About the Book
We say mind the book, it’s out of control.
But it’s author says
‘Nonsense verse helps its writers escape their resident demons,
setting them free to deal with the more transient ones of mischief.
At time I’ve tried to use that freedom to highlight contemporary absurdities,
at other times to write about those of a not-too-distant colonial past.
Readers will find that not everything here is nonsense, like the poem below.
But I hope they also find that however disastrous our falls into folly may be,
they can also be luminous’
Rats are strict in their regulations.
Like dictators they regulate
meals and nations
along lines of bite.
ABOUT THE BOOK
Covering a range of subjects, mainly to do with poetry, its daily interventions, its work, this book adds to the selections of Adil Jussawalla’s prose that have appeared before: in Maps for a Mortal Moon, and in I Dreamt a Horse Fell from the Sky. In his chapter on Jussawalla in a forthcoming book, Vidyan Ravinthiran says ‘[His} time-shifts don’t feel erratic because his prose only becomes inexact when to do so seems the only option – when it comes to resisting subliminal pressures. Every sentence is saturated with thought, changes are rung on prior phrases, in a manner inspired by real-world vexations but not without an element of self-relishing play.’
Poetrywala is happy to offer you more such prose.
‘To observe, to give witness, to hold in the memory the bereaved cow, the boy who has come to deliver the groceries, the poet in transit, the little boy who wet his pants laughing and who wept because a bird died, all these pass under the Jussawalla scanner, all these are transformed by the act of writing. Jussawalla’s fight against the Indian predilection for amnesia is relentless. He will not let you forget.’ – Jerry Pinto, from his Introduction in Maps for a Mortal Moon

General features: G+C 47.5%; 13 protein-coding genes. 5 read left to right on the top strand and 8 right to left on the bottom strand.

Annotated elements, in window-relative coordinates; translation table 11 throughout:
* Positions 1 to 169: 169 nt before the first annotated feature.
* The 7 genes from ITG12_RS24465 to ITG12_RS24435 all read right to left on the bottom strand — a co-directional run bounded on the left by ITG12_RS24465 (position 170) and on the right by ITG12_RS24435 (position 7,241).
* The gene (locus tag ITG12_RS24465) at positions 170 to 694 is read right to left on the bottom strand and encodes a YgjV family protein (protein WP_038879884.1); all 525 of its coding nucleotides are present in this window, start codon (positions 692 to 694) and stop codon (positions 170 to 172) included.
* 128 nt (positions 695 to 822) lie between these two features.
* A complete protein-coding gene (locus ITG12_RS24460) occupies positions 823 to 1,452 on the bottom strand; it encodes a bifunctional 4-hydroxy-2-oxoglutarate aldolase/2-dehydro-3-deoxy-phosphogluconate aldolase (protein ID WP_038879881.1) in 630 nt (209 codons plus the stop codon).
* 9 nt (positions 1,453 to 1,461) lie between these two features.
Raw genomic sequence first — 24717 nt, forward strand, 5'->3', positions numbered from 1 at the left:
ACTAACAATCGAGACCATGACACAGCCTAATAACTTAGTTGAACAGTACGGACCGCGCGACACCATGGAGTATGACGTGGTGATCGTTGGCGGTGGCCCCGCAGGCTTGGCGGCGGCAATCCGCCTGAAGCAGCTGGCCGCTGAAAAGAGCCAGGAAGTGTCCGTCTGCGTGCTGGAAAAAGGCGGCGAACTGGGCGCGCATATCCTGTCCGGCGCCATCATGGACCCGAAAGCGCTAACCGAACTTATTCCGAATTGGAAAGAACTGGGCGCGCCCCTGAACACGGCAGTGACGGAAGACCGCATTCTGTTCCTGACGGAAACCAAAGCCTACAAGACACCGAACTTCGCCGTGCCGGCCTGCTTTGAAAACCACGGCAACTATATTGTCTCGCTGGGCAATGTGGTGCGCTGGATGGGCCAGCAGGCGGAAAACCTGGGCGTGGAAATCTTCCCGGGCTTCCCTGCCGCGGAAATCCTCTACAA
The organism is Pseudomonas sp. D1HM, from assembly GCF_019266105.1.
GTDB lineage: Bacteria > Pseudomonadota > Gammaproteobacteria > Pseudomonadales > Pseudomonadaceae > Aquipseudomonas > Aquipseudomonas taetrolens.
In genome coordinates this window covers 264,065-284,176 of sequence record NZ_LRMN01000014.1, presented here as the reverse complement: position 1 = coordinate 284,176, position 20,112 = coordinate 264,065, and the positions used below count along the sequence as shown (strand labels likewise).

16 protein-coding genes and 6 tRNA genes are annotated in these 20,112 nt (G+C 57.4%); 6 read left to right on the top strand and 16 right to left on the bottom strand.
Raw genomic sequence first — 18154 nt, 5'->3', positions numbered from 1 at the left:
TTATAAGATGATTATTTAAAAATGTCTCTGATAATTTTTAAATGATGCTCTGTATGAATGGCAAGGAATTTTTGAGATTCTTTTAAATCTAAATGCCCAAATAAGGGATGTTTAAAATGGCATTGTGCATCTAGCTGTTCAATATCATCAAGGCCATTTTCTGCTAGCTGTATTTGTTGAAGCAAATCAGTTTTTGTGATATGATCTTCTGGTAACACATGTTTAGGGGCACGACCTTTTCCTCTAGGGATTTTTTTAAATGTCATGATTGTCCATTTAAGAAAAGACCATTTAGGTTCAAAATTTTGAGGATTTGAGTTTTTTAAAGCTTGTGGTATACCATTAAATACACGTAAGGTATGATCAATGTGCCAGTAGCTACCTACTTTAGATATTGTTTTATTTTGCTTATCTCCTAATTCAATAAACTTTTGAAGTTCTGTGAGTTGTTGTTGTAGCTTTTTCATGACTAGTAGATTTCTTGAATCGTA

‘Jussawalla’s curiosity is patently omnivorous and extends far into many disciplines and knowledges, drawing not least on Parsi, Hindu and Christian sources, science and social science, local politics or birdwatching. A continual subtheme throughout is the memory of Britain and Europe in the post-war years… considered not from an outsider’s point of view but with the deepest sympathy.’
– Vivek Narayanan, from his Introduction in I Dreamt a Horse Fell from the Sky
About the Book
In his poem ‘Sailing to Byzantium’, W.B.Yeats sees himself transformed into a golden bird after his death. The bird is meant to entertain the city’s lords and ladies by singing of ‘what’s past, or passing, or to come.’ In the real and imaginary Byzantiums we inhabit today, Adil Jussawalla’s poems have a similar purpose – to tell, foretell, and uncover the ravaged face of the present.
‘He’s there on that street, making sounds that belong
to lands nobody knows, not in this world,
past sailing, past understanding.’
– from Jussawalla’s poem ‘Navigation Marks’
Be afraid. Be very afraid.
– Jerry Pinto
These lines by Jussawalla—with their images of the maritime, the mortal, and the beyond— drop anchors that stun as they fall through hulls and remembrance. There is a sense of being at once behind the helm of The Flying Dutchman, and trying to find sea-legs.
This homage to a city, where tarpaulin allies with sky and weather, is rich in puns
(“Faults not our own”-The Earthquake) and absurdity (“This number does not exist./ This port does not exist./ They should have told you.”).
Shorelines is a treasure as immeasurable as its shipwrecks’.